The irrepressible Wayne Jones, Chair of Stockport Economic Alliance and champion of manufacturing, reminded us that “products are make in a factory; brands are made in your mind”. Family firms need to promote their unique brand to customers, suppliers and end-users if they are going to retain a competitive edge in a highly globalised and competitive industry.

Family firms should take advantage of the increased government funding for innovation in Greater Manchester Manufacturing Strategy and the trend for reshoring described in the Alliance Report on textile manufacturing. Technological innovation, close understanding of customer requirements and responding quickly to requests for new products will be crucial for survival.


Family firms in the tourism industry could take advantage of an increase in hotel beds from 8.5K to 9.2K in the next two years. Tourists from China and the UAE continue to increase, to the extent that Manchester is now the number 1 shopping destination outside London. Family firms in the restaurant business, looking to expand a known offering, will do well in Manchester.


The Manchester Corridor and Manchester Science Park continue to offer an agglomeration of skills and financing for family firms in the high-tech industry. Microsoft’s speech recognition and translation software will make internationalisation easier for family firms who do not speak other languages. The megatrends of big data, social engagement, mobile users and cloud computing will continue. Family firms who underestimate the potential of their young employees and customers will be left behind.


Family firms can take advantage of an increasing number of financial products: Urica as an alternative to invoice financing, the British Business Bank for firms who want to grow. While the banks speaking at the event seemed to think there were plenty of products and clear signposting for SMEs, the businesses themselves were not convinced.

John Ashcroft and Steph McGovern

John Ashcroft from GMCC and Steph McGovern from the BBC – our hosts for the day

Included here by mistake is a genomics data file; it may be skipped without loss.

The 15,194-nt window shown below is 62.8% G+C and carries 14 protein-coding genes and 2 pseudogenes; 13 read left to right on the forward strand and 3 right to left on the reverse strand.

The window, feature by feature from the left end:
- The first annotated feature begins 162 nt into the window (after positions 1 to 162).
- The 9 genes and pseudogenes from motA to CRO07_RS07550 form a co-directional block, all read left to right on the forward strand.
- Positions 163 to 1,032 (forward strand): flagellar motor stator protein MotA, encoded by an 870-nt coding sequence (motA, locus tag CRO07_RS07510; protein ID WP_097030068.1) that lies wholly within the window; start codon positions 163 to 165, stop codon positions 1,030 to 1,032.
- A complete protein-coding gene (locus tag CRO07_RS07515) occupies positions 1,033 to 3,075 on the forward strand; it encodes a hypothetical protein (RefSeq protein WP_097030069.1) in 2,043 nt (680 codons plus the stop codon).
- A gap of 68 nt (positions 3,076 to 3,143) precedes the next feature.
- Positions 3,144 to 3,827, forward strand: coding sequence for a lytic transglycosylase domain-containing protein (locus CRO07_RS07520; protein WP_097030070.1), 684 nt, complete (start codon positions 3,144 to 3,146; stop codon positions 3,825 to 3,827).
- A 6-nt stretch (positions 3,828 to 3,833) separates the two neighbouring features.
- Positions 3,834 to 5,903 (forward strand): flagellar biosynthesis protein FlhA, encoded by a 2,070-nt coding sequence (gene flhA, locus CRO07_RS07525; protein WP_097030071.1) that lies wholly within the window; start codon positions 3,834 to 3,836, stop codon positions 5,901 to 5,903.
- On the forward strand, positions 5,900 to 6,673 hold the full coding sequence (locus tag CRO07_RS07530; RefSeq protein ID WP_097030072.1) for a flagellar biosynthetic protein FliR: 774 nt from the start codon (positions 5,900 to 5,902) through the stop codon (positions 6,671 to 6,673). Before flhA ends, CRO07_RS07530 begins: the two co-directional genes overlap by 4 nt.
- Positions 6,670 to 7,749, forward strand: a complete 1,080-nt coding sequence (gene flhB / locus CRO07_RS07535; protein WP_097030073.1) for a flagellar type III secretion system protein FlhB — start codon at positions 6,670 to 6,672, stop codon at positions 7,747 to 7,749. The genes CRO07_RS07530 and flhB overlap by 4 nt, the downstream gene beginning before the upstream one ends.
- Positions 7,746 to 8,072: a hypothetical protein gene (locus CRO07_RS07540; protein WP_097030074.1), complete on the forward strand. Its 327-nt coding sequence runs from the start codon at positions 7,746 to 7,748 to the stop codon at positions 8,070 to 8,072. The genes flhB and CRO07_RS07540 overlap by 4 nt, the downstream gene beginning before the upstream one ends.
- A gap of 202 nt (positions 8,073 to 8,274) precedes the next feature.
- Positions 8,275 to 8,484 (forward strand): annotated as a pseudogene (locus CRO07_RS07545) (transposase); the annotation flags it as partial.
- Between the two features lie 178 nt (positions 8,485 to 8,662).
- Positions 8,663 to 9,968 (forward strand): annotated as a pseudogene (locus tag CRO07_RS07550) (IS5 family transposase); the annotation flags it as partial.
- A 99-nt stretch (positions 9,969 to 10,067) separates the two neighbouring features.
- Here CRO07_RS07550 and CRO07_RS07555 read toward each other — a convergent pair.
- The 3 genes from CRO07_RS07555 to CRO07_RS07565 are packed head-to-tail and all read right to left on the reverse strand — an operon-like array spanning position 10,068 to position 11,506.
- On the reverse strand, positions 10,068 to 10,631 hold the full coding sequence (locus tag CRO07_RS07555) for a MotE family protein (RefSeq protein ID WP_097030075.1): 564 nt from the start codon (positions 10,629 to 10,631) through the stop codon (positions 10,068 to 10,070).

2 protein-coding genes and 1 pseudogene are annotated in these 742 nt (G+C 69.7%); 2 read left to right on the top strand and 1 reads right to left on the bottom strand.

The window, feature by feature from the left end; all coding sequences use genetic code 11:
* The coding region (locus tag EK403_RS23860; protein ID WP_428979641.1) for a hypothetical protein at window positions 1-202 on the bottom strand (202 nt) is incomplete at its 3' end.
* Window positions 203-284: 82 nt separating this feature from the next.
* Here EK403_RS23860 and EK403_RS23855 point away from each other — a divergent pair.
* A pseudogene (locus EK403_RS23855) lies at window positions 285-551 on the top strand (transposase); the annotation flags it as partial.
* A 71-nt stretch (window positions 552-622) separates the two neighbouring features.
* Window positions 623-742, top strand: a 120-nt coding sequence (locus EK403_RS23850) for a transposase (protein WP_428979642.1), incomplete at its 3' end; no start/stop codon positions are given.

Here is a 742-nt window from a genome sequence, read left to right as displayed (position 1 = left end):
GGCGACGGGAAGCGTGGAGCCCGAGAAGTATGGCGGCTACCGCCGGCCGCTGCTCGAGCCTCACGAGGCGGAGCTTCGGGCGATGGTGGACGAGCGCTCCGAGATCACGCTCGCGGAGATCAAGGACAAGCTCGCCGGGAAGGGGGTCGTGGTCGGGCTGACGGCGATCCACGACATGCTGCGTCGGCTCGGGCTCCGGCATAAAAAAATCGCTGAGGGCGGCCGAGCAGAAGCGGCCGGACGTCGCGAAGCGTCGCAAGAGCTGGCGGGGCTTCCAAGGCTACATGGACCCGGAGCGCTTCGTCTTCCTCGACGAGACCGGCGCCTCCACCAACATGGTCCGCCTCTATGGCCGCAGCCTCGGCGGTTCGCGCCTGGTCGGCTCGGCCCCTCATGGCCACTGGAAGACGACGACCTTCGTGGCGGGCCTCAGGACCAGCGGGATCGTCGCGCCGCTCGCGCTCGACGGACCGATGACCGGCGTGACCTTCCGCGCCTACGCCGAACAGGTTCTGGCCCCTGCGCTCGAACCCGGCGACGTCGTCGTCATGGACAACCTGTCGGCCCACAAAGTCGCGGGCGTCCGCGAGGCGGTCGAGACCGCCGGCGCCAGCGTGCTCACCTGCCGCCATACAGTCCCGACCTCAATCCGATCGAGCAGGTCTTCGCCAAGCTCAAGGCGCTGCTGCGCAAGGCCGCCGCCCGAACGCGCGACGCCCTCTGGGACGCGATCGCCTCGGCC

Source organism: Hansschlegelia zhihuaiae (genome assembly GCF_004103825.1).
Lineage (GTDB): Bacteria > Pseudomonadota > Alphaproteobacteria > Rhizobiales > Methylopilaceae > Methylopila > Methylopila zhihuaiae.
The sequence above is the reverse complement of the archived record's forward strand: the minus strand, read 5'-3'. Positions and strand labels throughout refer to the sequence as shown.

In conclusion, the future is bright for family firms who can provide high quality, scaleable products and who are able to respond quickly to technological change.

Interviewing as a Martial Art

Pierre Bourdieu, the provocative, brilliant, exasperating French thinker, described sociology as a martial art:

I often say sociology is a martial art, a means of self-defense. Basically, you use it to defend yourself, without having the right to use it for unfair attacks. Pierre Bourdieu

Now in my second year of my PhD, I have completed and transcribed around 30 interviews, of both family firms and policy makers. These interviews have, at times felt, like defending the value of research. Particularly if the interviewees have not themselves attended university. They are keen to talk about their struggles and successes. They also want to know how my research will help other family firms. These are valid questions and ones that every business school academic should be able to answer: why is theoretical, conceptual work important in a business school? How do we help these many small businesses succeed, or make their exit less traumatic? I hope that, for a start, putting these businesses in touch with our students, researchers and other resources can help them grow. And that eventually, yes, my research will help explain why some family firms successfully innovate, why others do not, and what “familiness” even means in the context of business innovation.

But a martial art involves violence and we should not be afraid of passionately defending our right to understand the world in more depth and to explore areas that have not previously been studied. This is, partly, what universities are for.

Martial Arts by dunnodt

The family firms who have been willing to talk to me have been curious about the research, though I suspect that they are delighted someone takes an interest in their business, and wants to learn more about them. Bourdieu was passionate about the need for academics to take a stand, to be activists in the real world. As a business school researcher, taking a stand for me will involve teaching the “attack and defense” moves learned by family firms, to students, policy-makers and firm owners themselves. This will also be a way of honouring those who have given up their time to talk to me.

“La Sociologie est un sport de combat”